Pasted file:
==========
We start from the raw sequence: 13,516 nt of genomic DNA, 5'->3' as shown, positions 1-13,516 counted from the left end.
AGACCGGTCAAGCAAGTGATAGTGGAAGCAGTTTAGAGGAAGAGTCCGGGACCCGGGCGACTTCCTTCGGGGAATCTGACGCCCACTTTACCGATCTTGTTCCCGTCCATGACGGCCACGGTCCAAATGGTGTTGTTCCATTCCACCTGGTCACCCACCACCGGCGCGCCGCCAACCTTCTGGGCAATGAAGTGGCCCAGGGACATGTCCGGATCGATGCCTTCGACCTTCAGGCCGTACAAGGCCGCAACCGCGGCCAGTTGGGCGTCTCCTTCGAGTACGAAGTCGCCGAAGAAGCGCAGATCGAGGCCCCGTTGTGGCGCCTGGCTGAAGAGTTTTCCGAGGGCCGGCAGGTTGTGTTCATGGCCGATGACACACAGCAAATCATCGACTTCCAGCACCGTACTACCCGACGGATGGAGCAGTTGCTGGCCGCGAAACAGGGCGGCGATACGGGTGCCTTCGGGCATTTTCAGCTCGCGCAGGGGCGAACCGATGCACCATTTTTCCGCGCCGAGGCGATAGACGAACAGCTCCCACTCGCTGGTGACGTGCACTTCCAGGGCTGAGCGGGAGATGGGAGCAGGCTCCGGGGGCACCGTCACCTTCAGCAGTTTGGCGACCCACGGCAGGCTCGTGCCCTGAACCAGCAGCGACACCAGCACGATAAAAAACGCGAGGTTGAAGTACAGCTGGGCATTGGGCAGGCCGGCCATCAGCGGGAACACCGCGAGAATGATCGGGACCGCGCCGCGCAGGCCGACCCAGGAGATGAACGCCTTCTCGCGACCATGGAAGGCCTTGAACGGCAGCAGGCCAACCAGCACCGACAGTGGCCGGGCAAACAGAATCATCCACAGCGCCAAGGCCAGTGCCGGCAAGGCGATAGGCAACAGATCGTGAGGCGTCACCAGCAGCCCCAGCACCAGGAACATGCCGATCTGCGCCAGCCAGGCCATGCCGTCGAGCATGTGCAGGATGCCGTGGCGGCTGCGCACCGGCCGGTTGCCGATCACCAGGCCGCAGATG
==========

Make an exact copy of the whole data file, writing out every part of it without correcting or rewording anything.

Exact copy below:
We start from the raw sequence: 13,516 nt of genomic DNA, 5'->3' as shown, positions 1-13,516 counted from the left end.
AGACCGGTCAAGCAAGTGATAGTGGAAGCAGTTTAGAGGAAGAGTCCGGGACCCGGGCGACTTCCTTCGGGGAATCTGACGCCCACTTTACCGATCTTGTTCCCGTCCATGACGGCCACGGTCCAAATGGTGTTGTTCCATTCCACCTGGTCACCCACCACCGGCGCGCCGCCAACCTTCTGGGCAATGAAGTGGCCCAGGGACATGTCCGGATCGATGCCTTCGACCTTCAGGCCGTACAAGGCCGCAACCGCGGCCAGTTGGGCGTCTCCTTCGAGTACGAAGTCGCCGAAGAAGCGCAGATCGAGGCCCCGTTGTGGCGCCTGGCTGAAGAGTTTTCCGAGGGCCGGCAGGTTGTGTTCATGGCCGATGACACACAGCAAATCATCGACTTCCAGCACCGTACTACCCGACGGATGGAGCAGTTGCTGGCCGCGAAACAGGGCGGCGATACGGGTGCCTTCGGGCATTTTCAGCTCGCGCAGGGGCGAACCGATGCACCATTTTTCCGCGCCGAGGCGATAGACGAACAGCTCCCACTCGCTGGTGACGTGCACTTCCAGGGCTGAGCGGGAGATGGGAGCAGGCTCCGGGGGCACCGTCACCTTCAGCAGTTTGGCGACCCACGGCAGGCTCGTGCCCTGAACCAGCAGCGACACCAGCACGATAAAAAACGCGAGGTTGAAGTACAGCTGGGCATTGGGCAGGCCGGCCATCAGCGGGAACACCGCGAGAATGATCGGGACCGCGCCGCGCAGGCCGACCCAGGAGATGAACGCCTTCTCGCGACCATGGAAGGCCTTGAACGGCAGCAGGCCAACCAGCACCGACAGTGGCCGGGCAAACAGAATCATCCACAGCGCCAAGGCCAGTGCCGGCAAGGCGATAGGCAACAGATCGTGAGGCGTCACCAGCAGCCCCAGCACCAGGAACATGCCGATCTGCGCCAGCCAGGCCATGCCGTCGAGCATGTGCAGGATGCCGTGGCGGCTGCGCACCGGCCGGTTGCCGATCACCAGGCCGCAGATG